The Japan Times reported this week on data published by the National Center of Neurology and Psychiatry, an agency under the national Ministry of Health, that illuminated how excessive “use of such over-the-counter drugs has grown more popular in recent years, with the number of cases of addiction involving them increasing sixfold between 2012 and 2020.”
But the outlet also touched on a “more recent study conducted by Saitama Medical University’s Clinical Toxicology Center found that among eight surveyed medical institutions, a total of 124 patients were taken to the hospital for overdosing on over-the-counter drugs between May 2021 and December 2022.”
According to the Japan Times, the “average age of patients was 22, and nearly 80% of them were female.”
“The majority of patients are young women in their 20s or younger,” said Ryoko Kyan, an instructor at the center and one of the lead researchers on the project, as quoted by the Japan Times. “As for the motive behind their overdose, around 70% of respondents said their intent was suicide or self-harm.”
“I think what we found in this research was that it’s not necessarily people that are alone and isolated,” added Kyan. “It’s a lot of people who are integrated into society, whether it be through family, school or work, but they nonetheless have worries that they cannot disclose to people around them and are finding it hard to live.”
The outlet NHK World-Japan said that roughly “34% of the people surveyed were school or university students, while 26.2% were full-time workers,” while more “than 80% were living with their families or partners at the time.”
“The survey also found that more than half of the people who overdosed required intensive care in hospital,” the outlet reported. “One 15-year-old girl in Tokyo told NHK she consumed as many as 30 cold pills after becoming upset about problems in a personal relationship.”
According to the Japan Times, “in over 60% of the cases [the drugs] were bought in a normal pharmacy or store,” while in other cases “respondents said they either found medicines at home that their family had already bought or that they purchased them over the internet.”
Health officials in Japan have recently discussed proposals to legalize medical cannabis in the country. Reuters reported last fall that a panel organized by the country’s health ministry “recommended revising the nation’s drug laws to allow for the importation and use of medicinal marijuana products.”
“The recommendation was based on meeting medical needs and to harmonise Japan with international standards, the committee said in a report. The revision would apply to marijuana products whose safety and efficacy were confirmed under laws governing pharmaceuticals and medical devices,” Reuters reported at the time, noting that the country has “has very strict laws banning the importation, production, and use of illicit substances,” and that the health ministry committee’s report said “that only 1.4% of people in Japan had ever used marijuana, compared to 20-40% in Western countries.”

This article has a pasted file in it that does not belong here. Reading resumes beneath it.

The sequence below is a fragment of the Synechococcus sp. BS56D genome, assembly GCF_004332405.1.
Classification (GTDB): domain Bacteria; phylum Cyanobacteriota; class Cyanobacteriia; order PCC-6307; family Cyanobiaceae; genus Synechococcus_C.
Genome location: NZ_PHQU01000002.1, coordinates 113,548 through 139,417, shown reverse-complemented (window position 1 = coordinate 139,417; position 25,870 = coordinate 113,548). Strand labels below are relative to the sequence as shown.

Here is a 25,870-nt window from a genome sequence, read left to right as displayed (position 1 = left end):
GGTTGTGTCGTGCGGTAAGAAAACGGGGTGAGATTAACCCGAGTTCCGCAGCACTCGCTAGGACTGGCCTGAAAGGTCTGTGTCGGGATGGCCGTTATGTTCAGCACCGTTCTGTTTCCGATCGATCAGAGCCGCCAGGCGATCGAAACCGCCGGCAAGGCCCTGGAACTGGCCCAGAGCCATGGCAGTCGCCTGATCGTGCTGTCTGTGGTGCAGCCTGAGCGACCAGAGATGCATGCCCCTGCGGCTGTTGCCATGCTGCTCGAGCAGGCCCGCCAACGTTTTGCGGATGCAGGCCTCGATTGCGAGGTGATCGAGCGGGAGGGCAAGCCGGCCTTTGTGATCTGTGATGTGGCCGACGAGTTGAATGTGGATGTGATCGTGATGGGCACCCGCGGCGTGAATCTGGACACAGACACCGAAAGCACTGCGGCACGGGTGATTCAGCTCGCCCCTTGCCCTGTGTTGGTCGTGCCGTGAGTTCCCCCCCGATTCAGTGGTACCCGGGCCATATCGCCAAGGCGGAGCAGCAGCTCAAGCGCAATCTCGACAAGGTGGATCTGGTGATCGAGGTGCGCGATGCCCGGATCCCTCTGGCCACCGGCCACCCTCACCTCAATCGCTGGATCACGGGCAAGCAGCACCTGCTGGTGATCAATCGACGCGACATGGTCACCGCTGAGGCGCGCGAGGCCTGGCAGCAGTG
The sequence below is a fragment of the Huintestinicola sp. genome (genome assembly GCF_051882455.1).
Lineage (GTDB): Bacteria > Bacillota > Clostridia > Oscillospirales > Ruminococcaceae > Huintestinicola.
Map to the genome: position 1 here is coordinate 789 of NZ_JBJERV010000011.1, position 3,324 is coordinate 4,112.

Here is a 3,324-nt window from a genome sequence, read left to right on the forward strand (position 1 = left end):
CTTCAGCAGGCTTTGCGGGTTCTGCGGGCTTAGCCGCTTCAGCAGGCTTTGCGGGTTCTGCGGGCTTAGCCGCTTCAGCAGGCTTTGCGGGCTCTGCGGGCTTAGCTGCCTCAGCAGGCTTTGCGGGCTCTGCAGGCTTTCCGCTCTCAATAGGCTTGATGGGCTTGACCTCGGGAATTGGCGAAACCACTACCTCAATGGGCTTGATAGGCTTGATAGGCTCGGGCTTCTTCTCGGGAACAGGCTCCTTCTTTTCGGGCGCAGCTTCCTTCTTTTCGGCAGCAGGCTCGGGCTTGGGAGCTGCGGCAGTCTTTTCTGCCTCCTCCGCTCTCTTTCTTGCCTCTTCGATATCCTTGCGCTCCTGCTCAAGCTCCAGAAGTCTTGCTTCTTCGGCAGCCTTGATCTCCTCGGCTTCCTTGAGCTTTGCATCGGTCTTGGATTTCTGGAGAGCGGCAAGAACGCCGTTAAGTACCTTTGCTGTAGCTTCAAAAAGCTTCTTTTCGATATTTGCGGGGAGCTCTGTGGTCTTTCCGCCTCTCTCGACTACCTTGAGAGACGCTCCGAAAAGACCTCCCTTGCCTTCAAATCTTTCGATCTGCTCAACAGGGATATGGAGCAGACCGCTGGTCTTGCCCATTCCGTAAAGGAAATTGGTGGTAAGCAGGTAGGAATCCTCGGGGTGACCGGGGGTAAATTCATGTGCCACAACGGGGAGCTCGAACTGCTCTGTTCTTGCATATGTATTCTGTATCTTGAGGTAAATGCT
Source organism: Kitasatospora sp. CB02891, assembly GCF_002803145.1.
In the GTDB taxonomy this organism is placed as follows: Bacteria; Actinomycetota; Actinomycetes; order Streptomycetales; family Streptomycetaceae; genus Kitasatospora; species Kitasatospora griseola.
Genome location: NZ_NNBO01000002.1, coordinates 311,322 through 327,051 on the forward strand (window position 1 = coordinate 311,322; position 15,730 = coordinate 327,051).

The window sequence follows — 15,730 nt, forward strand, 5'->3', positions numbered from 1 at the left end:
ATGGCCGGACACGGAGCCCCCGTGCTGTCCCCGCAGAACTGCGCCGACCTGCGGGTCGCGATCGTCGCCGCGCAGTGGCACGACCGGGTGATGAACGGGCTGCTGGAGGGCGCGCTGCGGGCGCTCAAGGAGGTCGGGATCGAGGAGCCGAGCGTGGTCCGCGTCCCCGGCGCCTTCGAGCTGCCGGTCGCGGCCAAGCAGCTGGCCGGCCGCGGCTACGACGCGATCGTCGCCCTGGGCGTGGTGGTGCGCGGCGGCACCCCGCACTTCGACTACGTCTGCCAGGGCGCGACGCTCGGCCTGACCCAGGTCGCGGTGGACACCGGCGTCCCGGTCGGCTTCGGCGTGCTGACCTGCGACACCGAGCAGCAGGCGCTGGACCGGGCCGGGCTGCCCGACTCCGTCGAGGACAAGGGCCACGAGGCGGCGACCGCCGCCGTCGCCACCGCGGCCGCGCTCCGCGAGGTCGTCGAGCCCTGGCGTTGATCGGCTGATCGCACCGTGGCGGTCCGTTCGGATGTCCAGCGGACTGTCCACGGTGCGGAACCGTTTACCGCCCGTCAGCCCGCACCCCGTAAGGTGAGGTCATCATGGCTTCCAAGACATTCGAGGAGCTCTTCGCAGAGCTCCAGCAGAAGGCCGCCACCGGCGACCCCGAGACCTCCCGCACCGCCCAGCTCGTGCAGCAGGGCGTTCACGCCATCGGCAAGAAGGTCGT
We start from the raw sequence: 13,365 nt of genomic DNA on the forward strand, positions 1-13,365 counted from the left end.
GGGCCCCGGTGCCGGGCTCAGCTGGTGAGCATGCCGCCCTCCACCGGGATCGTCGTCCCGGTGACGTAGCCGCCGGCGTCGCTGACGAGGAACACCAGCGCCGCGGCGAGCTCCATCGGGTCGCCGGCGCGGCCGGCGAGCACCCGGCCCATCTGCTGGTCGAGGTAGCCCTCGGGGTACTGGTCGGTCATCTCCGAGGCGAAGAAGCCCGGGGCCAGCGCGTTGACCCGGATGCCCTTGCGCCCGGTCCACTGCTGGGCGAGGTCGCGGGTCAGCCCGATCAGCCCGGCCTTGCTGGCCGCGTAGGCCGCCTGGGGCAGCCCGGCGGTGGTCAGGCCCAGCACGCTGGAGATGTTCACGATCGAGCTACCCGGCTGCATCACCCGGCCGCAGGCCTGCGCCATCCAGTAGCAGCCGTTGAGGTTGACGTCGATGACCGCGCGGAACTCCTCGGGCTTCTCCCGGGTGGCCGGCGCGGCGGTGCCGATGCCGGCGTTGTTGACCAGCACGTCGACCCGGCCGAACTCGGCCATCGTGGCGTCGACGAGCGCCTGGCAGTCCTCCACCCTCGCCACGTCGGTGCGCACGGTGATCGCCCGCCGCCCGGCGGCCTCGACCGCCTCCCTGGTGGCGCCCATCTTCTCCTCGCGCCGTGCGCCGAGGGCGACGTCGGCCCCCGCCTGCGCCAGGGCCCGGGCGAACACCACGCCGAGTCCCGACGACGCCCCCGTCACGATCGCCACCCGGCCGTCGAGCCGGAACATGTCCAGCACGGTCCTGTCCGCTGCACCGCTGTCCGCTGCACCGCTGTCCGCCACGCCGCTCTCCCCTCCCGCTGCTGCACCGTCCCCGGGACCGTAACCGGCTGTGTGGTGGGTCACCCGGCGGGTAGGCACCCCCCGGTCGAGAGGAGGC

Japan’s strict prohibition on cannabis was enshrined in the 1948 Cannabis Control Act, a post-World War II law that was based largely on the United States’ own ban on pot. Importing marijuana into Japan can carry a punishment of as many as seven years in prison. (High Times published a handy guide in July for any would-be tokers who are traveling abroad in Japan. Spoiler alert: you are probably safer doing opium.)
In its report this week, the Japan Times cited Yoshito Kamijo, the head of the center and lead researcher on the project, who suggested that “it may come as no surprise that many turn to over-the-counter medicines that are both legal and easily accessible” given the strict prohibition on drugs.
Kamijo also noted the isolation induced by the COVID-19 pandemic as a factor in the trend.
“Traditionally, young people could go to school and talk about their worries and problems in life with their friends,” said Kamijo, as quoted by the Japan Times. “But when that becomes difficult, many turn to social media or the internet to discuss their issues and end up being exposed to information on how they can escape from it all using drugs.”
The Japan Times noted that Kyan, meanwhile, pointed out “that recently, it has become easier for young people to stumble upon information related to overdosing on over-the-counter drugs while searching the internet, and that there are online communities that support such behavior.”
“It’s not an issue that can be solved just by medical institutions,” said Kyan, as quoted by the outlet. “By having people become more aware that there are a lot of young people feeling isolated within society and their families, hopefully there will be more people both at home and in school keeping an eye on how their children are doing.”